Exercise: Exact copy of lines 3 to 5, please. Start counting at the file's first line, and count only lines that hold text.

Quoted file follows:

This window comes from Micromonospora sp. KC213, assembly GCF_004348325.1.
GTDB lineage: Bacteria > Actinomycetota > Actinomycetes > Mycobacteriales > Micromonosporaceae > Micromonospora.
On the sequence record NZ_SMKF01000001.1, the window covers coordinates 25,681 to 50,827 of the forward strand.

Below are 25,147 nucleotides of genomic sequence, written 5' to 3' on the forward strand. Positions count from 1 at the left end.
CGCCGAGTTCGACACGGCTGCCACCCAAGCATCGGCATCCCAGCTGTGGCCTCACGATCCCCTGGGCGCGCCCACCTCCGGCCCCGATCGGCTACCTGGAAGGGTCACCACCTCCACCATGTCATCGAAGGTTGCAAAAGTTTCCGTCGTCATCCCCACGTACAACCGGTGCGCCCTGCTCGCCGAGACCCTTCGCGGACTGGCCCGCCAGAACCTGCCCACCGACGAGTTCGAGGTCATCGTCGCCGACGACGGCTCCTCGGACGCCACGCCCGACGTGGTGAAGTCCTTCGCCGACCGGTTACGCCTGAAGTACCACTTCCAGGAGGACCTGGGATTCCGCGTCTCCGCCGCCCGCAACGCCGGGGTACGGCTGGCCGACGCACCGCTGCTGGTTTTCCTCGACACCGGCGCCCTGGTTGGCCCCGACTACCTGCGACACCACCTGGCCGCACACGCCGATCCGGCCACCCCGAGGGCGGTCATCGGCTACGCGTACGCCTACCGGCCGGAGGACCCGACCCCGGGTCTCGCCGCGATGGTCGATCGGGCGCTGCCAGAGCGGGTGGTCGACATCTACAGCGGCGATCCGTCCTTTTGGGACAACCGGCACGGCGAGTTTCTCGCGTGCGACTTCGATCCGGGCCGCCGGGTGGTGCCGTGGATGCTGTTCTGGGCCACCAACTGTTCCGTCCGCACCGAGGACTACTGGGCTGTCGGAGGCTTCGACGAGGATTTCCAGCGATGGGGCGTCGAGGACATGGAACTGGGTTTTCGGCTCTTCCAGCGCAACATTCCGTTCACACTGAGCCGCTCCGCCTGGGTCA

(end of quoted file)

On the sequence record NZ_SMKF01000001.1, the window covers coordinates 25,681 to 50,827 of the forward strand.

Below are 25,147 nucleotides of genomic sequence, written 5' to 3' on the forward strand. Positions count from 1 at the left end.
CGCCGAGTTCGACACGGCTGCCACCCAAGCATCGGCATCCCAGCTGTGGCCTCACGATCCCCTGGGCGCGCCCACCTCCGGCCCCGATCGGCTACCTGGAAGGGTCACCACCTCCACCATGTCATCGAAGGTTGCAAAAGTTTCCGTCGTCATCCCCACGTACAACCGGTGCGCCCTGCTCGCCGAGACCCTTCGCGGACTGGCCCGCCAGAACCTGCCCACCGACGAGTTCGAGGTCATCGTCGCCGACGACGGCTCCTCGGACGCCACGCCCGACGTGGTGAAGTCCTTCGCCGACCGGTTACGCCTGAAGTACCACTTCCAGGAGGACCTGGGATTCCGCGTCTCCGCCGCCCGCAACGCCGGGGTACGGCTGGCCGACGCACCGCTGCTGGTTTTCCTCGACACCGGCGCCCTGGTTGGCCCCGACTACCTGCGACACCACCTGGCCGCACACGCCGATCCGGCCACCCCGAGGGCGGTCATCGGCTACGCGTACGCCTACCGGCCGGAGGACCCGACCCCGGGTCTCGCCGCGATGGTCGATCGGGCGCTGCCAGAGCGGGTGGTCGACATCTACAGCGGCGATCCGTCCTTTTGGGACAACCGGCACGGCGAGTTTCTCGCGTGCGACTTCGATCCGGGCCGCCGGGTGGTGCCGTGGATGCTGTTCTGGGCCACCAACTGTTCCGTCCGCACCGAGGACTACTGGGCTGTCGGAGGCTTCGACGAGGATTTCCAGCGATGGGGCGTCGAGGACATGGAACTGGGTTTTCGGCTCTTCCAGCGCAACATTCCGTTCACACTGAGCCGCTCCGCCTGGGTCA